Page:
Hypoparathyroidism May Indirectly Trigger Cardiac Arrhythmias, Case Report Says
Hypoparathyroidism can trigger serious changes in heartbeat rhythm as a consequence of reduced blood levels of calcium, a case report highlights.
The case was described in the study “Ventricular Arrhythmia Precipitated by Severe Hypocalcaemia Secondary to Primary Hypoparathyroidism,” which was published in the journal Case Reports in Cardiology.
Calcium blood levels help maintain normal heartbeats, while low levels can simultaneously cause polarization and depolarization of cardiac cells, and thereby predispose the heart to arrhythmias.
When a heart muscle is in its resting state, it is said to be polarized. Upon the passage of an electrical current sequentially through the heart muscle, all cells change from their resting polarized state to a depolarized one.
A researcher from the Papworth Hospital in Cambridge, United Kingdom, presented the case of a 20-year-old Caucasian man who was admitted to the emergency department after two episodes of losing consciousness in a 15-day period.
After collapsing, the man also experienced shaking of all four limbs, with spontaneous recovery within a few minutes, according to a witness.
He did not have a family medical history of these symptoms or of unexplained sudden death.
A physical examination did not reveal any abnormalities or evidence of cardiac failure. Based on the lack of additional clinical signs, he was first diagnosed as having experienced seizures, pending further investigation for confirmation.
Analysis of the electrical activity pattern of his heart through an electrocardiogram (ECG) revealed some cardiac abnormalities.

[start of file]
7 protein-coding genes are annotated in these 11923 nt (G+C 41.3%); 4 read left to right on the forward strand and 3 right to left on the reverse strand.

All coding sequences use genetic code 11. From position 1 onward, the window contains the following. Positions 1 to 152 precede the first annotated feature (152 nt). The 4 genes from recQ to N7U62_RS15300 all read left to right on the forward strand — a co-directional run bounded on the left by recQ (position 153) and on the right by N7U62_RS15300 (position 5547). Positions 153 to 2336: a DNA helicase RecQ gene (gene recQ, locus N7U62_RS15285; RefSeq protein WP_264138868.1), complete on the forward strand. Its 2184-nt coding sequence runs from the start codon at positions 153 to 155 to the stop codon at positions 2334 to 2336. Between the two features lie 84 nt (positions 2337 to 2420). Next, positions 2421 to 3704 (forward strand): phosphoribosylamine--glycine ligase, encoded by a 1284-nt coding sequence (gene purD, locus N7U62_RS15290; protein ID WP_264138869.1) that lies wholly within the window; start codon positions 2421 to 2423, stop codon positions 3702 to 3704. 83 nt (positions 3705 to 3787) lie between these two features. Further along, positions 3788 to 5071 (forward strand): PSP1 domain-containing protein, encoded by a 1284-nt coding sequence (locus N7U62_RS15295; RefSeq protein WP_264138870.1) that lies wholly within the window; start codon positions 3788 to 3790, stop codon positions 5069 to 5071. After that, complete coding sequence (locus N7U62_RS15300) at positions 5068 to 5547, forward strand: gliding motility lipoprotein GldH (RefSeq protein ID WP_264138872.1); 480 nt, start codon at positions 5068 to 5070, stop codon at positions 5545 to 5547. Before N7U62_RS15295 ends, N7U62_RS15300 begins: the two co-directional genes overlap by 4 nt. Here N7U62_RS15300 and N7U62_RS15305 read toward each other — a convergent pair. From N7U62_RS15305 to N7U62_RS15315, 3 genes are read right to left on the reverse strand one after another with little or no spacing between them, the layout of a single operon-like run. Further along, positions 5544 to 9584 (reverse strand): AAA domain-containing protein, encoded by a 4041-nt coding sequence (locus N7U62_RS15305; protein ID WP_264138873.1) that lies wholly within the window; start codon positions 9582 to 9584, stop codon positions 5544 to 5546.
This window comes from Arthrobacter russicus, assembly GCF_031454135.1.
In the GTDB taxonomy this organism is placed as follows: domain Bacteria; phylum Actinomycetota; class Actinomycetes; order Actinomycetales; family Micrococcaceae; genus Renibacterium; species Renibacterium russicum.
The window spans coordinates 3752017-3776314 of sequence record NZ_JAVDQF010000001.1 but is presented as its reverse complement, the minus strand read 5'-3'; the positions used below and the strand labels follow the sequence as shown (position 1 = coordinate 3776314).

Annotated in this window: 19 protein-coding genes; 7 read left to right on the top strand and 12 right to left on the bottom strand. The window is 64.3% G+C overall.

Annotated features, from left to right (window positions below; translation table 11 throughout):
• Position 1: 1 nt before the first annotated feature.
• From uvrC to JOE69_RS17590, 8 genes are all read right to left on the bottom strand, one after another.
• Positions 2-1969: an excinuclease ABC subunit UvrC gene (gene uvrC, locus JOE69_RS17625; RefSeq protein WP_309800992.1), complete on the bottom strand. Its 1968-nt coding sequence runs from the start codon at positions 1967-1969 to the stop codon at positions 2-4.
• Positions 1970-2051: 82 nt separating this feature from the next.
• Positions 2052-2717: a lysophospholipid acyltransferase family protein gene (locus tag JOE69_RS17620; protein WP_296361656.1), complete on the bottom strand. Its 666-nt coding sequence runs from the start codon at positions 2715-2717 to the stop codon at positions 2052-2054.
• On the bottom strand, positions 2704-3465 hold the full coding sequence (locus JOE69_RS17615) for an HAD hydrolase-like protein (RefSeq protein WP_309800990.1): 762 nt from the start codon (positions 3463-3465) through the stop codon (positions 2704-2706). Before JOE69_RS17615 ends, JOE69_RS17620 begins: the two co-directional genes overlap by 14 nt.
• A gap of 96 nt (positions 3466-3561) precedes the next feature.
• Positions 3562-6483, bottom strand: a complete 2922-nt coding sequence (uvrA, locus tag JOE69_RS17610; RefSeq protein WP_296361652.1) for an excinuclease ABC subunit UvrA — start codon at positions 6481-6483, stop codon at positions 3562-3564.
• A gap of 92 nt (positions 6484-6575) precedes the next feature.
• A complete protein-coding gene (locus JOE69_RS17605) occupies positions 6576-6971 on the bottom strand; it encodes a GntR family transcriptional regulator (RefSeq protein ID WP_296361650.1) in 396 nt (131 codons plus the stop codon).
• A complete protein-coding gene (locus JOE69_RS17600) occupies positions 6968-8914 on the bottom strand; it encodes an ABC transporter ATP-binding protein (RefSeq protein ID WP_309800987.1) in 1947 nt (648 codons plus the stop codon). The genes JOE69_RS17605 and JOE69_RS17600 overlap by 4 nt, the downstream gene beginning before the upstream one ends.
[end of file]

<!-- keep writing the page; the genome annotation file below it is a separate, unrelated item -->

In addition, blood analysis showed that the man had 1.8-times lower levels of calcium, and 4.7-times lower levels of parathyroid hormone (PTH) than normal.
Still, imaging data of his heart and head did not show any structural abnormalities that could explain his symptoms.
At this point, he was admitted for closer monitoring and started receiving intravenous calcium replacement therapy. His blood calcium levels started to increase and his ECG was normalized with no more episodes of cardiac arrhythmias.
Given his positive response to therapy, he was discharged on oral calcium and vitamin D supplements (marketed as Calcichew D3 tablets).
Supported by these findings, the man was diagnosed as having profound hypocalcaemia secondary to primary hypoparathyroidism.
Screening of the patient’s mother and younger brother showed that they also had low levels of PTH and calcium, albeit less severe. The family underwent extensive genetic testing to identify an underlying cause for their hypoparathyroidism, but no clear genetic variant was identified.
“This case reiterates the importance of considering cardiac arrhythmias as a cause of unexplained syncope with myoclonus [uncontrolled body movement],” the researcher wrote.
Such uncommon symptoms, particularly in young patients, “can often lead to misdiagnosis of seizures” and inappropriate administration of anticonvulsant therapies that can potentially cause harm, he said.
This case “also strongly demonstrates the importance of accounting for metabolic causes of cardiac rhythm disturbances as these are potentially easily treatable and reversible,” he added.